NILE Online builds more than 20 years of experience in training teachers worldwide. Since we launched NILE in July 1995 we have trained over 40,000 teachers in and from 65 countries and have established a worldwide reputation in teacher training for ELT. NILE Online takes this wealth of experience and transposes it to the online medium, opening up a whole new world of teacher training possibilities for teachers who are unable to come to Norwich and work with us face-to-face. When you take a NILE Online course you get the same quality tutors, materials, training and support, from the comfort of your own home or workplace.
NILE Online courses last 8 weeks with an additional period at the end in which you should complete an assessed piece of work.
NILE Online courses require approximately five hours per week study time. This is followed by a further twenty hours during which you will work on your assessed projects. Delta and MA modules will generally demand more of your study time. You will find more information on this in the Delta and MA sections.
Most of the course work is done asynchronously (i.e. not through real-time interaction – you will be able to choose when and where you study, as long as you stick to Unit deadlines. Occasionally courses will feature synchronous sessions such as live chats, webinars and video conferencing sessions, and these will be at a time agreed by participants and the course tutor.
Most courses will feature a small number of these live sessions, and you will have a chance to decide on the day and time with your tutor and the other course participants.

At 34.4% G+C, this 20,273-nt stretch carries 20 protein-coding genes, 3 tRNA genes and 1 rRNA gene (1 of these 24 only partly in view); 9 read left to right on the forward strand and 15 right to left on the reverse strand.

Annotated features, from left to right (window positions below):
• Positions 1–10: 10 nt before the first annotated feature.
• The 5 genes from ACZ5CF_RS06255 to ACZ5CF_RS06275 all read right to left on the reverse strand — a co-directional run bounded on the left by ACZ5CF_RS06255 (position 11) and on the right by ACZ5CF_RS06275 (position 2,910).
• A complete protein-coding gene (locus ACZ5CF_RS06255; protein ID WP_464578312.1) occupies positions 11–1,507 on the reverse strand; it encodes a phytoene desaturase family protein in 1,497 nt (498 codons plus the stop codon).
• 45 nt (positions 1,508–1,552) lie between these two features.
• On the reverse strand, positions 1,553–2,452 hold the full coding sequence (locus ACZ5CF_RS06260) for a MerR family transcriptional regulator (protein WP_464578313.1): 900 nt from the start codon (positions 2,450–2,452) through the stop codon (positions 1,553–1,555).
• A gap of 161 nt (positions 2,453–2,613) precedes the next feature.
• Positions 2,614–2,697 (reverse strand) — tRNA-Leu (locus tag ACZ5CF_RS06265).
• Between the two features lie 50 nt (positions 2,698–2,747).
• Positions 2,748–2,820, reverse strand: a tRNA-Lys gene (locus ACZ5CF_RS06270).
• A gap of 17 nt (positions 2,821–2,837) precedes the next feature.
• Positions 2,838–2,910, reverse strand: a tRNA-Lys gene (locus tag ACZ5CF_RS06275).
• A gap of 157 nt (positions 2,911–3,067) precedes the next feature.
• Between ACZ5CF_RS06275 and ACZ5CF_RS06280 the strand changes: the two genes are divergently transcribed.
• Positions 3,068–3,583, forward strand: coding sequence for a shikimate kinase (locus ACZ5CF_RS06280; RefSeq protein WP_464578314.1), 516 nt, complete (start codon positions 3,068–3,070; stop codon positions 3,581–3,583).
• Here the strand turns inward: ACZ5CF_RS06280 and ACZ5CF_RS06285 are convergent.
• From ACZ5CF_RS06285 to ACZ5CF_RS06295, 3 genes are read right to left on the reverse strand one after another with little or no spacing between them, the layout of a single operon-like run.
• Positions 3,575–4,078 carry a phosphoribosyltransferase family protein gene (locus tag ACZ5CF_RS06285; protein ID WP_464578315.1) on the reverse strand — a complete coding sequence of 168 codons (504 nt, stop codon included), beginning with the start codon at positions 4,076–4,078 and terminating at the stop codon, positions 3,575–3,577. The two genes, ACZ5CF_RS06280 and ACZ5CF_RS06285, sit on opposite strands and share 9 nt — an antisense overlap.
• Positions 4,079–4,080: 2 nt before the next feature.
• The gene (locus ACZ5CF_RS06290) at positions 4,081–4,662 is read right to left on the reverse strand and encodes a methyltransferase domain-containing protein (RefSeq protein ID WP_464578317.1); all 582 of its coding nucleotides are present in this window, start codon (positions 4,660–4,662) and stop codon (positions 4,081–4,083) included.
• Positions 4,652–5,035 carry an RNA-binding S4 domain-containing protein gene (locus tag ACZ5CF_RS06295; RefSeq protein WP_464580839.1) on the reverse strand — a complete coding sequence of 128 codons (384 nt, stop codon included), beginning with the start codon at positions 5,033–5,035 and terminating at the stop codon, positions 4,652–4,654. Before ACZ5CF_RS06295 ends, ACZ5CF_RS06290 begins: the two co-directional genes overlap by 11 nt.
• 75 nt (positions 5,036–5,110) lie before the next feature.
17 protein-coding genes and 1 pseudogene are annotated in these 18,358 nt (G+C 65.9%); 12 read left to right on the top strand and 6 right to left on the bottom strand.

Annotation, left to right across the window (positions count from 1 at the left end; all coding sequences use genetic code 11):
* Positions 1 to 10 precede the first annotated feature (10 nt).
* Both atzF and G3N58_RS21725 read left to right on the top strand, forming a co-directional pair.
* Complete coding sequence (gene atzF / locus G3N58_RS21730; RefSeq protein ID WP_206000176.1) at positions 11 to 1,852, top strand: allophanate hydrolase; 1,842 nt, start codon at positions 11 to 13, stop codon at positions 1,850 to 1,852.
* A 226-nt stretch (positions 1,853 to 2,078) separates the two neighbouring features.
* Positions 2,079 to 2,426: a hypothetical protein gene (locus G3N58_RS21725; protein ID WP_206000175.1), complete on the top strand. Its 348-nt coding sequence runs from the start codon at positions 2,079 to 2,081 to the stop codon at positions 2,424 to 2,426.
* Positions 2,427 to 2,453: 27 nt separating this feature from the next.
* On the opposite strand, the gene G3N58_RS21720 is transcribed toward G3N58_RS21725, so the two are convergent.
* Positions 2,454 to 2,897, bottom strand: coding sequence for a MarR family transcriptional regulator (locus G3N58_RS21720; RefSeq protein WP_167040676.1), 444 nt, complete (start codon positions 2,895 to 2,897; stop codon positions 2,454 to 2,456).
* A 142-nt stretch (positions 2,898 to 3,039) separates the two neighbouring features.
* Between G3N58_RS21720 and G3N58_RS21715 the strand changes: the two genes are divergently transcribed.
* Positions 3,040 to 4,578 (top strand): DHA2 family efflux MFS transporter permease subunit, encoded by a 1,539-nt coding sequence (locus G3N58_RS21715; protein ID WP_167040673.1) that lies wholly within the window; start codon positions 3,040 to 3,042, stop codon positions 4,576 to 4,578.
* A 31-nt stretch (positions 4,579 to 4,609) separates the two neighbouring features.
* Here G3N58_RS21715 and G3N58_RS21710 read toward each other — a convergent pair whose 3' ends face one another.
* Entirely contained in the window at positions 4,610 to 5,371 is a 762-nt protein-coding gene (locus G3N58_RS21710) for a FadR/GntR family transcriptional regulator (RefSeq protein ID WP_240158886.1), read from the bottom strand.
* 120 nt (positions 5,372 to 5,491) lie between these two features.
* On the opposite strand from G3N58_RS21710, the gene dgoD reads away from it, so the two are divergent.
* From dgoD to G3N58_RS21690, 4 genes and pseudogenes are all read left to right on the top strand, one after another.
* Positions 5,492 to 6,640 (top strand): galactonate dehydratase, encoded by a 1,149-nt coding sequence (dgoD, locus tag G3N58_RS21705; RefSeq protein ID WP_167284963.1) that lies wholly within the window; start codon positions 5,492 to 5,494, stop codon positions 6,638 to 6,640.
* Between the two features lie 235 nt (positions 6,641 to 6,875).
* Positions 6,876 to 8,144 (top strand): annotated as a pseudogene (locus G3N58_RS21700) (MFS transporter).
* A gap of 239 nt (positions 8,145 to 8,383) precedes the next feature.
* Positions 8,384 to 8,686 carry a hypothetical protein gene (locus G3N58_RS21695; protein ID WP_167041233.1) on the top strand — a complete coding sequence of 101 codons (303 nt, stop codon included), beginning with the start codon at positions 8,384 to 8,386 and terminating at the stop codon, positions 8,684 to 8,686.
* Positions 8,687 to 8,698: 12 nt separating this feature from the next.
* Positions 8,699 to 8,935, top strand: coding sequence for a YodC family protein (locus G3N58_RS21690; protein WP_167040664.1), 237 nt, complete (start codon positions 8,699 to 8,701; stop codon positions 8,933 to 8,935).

Deadlines are there to help you plan and manage your study time, but they are not fixed in stone. If you do miss the occasional deadline, our tutors will work with you to get you back on track and ensure you have the chance to finish the course in a timely fashion.
You can enrol online via the apply button provided on the course details page.
If you can open a webpage and send an email you’re ready to do one of our courses.
You will need a computer, a headset (with microphone) and an Internet connection. You can do much of the course on a tablet or mobile device, but will need a computer for synchronous sessions.
Yes – the technology employed is user-friendly, and always made accessible with clear, straightforward instructions.
There is a certificate based on the assessed products. The pass mark for NILE Online courses is 60%, with an additional certificate of distinction for those receiving a mark of 80% and above. Certification is also based on participation in 80% of course activities.